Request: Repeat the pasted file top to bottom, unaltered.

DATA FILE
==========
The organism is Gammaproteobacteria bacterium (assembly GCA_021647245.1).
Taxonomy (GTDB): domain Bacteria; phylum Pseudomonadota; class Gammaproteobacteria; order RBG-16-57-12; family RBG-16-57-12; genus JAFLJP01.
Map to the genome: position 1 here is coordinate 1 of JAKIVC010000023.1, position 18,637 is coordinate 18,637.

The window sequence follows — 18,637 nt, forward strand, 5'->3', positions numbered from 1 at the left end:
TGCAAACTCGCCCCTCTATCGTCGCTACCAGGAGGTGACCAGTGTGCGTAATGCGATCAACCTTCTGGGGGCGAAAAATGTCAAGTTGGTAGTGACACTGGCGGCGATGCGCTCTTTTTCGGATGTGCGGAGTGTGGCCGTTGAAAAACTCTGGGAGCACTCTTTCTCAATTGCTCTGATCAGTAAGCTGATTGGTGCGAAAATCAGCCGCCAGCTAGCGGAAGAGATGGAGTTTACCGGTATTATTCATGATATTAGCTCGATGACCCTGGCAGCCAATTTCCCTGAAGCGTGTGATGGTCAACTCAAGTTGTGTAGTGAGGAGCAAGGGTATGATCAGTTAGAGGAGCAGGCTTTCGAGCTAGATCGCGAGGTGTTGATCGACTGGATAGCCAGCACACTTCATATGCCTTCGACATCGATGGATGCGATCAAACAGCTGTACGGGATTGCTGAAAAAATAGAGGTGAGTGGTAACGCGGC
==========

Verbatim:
The organism is Gammaproteobacteria bacterium (assembly GCA_021647245.1).
Taxonomy (GTDB): domain Bacteria; phylum Pseudomonadota; class Gammaproteobacteria; order RBG-16-57-12; family RBG-16-57-12; genus JAFLJP01.
Map to the genome: position 1 here is coordinate 1 of JAKIVC010000023.1, position 18,637 is coordinate 18,637.

The window sequence follows — 18,637 nt, forward strand, 5'->3', positions numbered from 1 at the left end:
TGCAAACTCGCCCCTCTATCGTCGCTACCAGGAGGTGACCAGTGTGCGTAATGCGATCAACCTTCTGGGGGCGAAAAATGTCAAGTTGGTAGTGACACTGGCGGCGATGCGCTCTTTTTCGGATGTGCGGAGTGTGGCCGTTGAAAAACTCTGGGAGCACTCTTTCTCAATTGCTCTGATCAGTAAGCTGATTGGTGCGAAAATCAGCCGCCAGCTAGCGGAAGAGATGGAGTTTACCGGTATTATTCATGATATTAGCTCGATGACCCTGGCAGCCAATTTCCCTGAAGCGTGTGATGGTCAACTCAAGTTGTGTAGTGAGGAGCAAGGGTATGATCAGTTAGAGGAGCAGGCTTTCGAGCTAGATCGCGAGGTGTTGATCGACTGGATAGCCAGCACACTTCATATGCCTTCGACATCGATGGATGCGATCAAACAGCTGTACGGGATTGCTGAAAAAATAGAGGTGAGTGGTAACGCGGC